The 47 ronin, or masterless samurai, is probably one of the most well-known historical stories that comes from Japan. That said, whenever I mention the 47 ronin to my students, they have no idea who I’m talking about, as in Japanese they arereferred to as “Akoroshi”, or the masterless samurai from Ako. Needless to say, as it happened over 300 years ago, it has shown remarkable staying power. Here’s a brief summary of what happened:
The two main characters in this saga were Lord Asano of Ako (present-day Hyog0) and his official advisor, Lord Kira. Kira didn’t like Asano very much, and did not treat him well, which of course Asano did not appreciate. He was tired of all these insults, so one day, at Edo Castle, he attacked Kira, but did not manage to kill him. Since it was forbidden to draw a sword within the castle at that time, Asano was arrested and sentenced to death by suppuku (hara-kiri) that same day. Kira was not given any punishment, although by law he should have had an equal one. Asano was forced to kill himself in the outside garden, another insult to someone of his rank. In addition, his entire estate was confiscated and the entire family had their rank removed.
The Ako Gishi (retainers of the Lord of Ako) were furious and wanted to avenge their master. They planned, for the next two years, on how to do this, and finally, on December 14th, 1702, they managed to attack and kill Kira. They then took his head to Sengakuji, where Asano’s grave was, to show him the head and report what they had done. Afterwards, they turned themselves in to the shogunate and committed seppuku on February 4th, 1703.
Sengakuji is an old temple, and was one of the top three Buddhist temples in Edo. It was built by Tokugawa Ieyasu, in 1612, although due to it burning down 30 years later it was rebuilt in its present site. There is a statue of Oishi Kuranosuke, the loyal retainer who helped the 47 ronin, right at the entrance in front of the main gate into the temple complex. About halfway from the main gate to the graveyard, is the Kubi-Arai well, where the vengeful retainers washed the Kira’s decapitated head before presenting it to Asano’s grave. After that you walk up the stairs, go through a smaller gate, and come to the graves of the 47 ronin. They are all identical, even the writing on the stone, save for one line that has their name (I’m assuming). Asano’s grave is nearby, but fenced off from visitors. After you walk through the gate to the graves, you can pay the local caretaker 100 yen for 47(?) incense sticks, which he will light for you, place in a bamboo holder, and then you go and place a stick in front of each grave. When I arrived there in the morning, there was a group of Japanese businessmen who each did this. Almost all bowed or spent time in front of what I assumed were important graves (Asano? some of the more famous retainers?). It was quite nice standing in the morning sunshine being surrounded by sweet-smelling incense smoke wafting through the beams of sunlight.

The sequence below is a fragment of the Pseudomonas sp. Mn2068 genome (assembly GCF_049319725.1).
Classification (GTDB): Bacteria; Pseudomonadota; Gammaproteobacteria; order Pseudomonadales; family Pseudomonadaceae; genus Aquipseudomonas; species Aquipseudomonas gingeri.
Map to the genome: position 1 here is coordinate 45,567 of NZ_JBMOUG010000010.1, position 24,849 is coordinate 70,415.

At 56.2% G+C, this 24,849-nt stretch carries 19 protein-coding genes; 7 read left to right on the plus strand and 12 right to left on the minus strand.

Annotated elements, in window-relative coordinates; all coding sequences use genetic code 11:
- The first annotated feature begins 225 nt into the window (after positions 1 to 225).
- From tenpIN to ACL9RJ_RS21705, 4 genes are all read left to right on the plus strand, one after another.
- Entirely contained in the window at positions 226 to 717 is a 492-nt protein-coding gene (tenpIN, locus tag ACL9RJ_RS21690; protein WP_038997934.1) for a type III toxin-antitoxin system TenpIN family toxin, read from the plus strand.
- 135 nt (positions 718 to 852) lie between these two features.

Quality of Monuments: While there is a cemetery here, it’s very small and within the temple grounds. There are a few statues, in addition to the head-washing well, and the Blood-Stained Plum Tree and Stone (apparently Asano’s blood gushed out and stained both the tree and the stone nearby). As mentioned above, the graves of the 47 ronin are identical. It’s very remanescent of a military cemetery.
Cemetery Grounds: The cemetery is slightly elevated (on a hill) but it’s all paving stones so it’s easy to get around. Visiting the temple and cemetery would not take more than 20 minutes, unless you wanted to spend time (and a little money) in the onsite museum.
Visitors: There was a small, but regular stream of visitors to this site. I think I was the only female on the premises when I was there.
Photographer Notes: Even though this place was small, I liked the small details present here in the old stones and lanterns and moss and trees, so it was more productive that I anticipated. There will be some hard shadows on sunny days though. That said, if you are there when a lot of people have laid down incense, you may be able to get some atmospheric shots of sunbeams through the smoke. It’s very fleeting though – the incense sticks burn out very quickly, long before they are completed.
Name: Sengaku-ji (泉岳寺)
Inaugurated: Temple originally built in 1612, reconstructed site built in 1641
Location: Minato ward, Tokyo, near Sengakuji station (towards Shinagawa). Take exit A2 and it’s a short walk up the hill.
Hours: 07:00-17:00 (Oct-Mar), 07:00-18:00 (Apr-Sept). The museum has shorter hours, from around 9:00-16:00/16:30.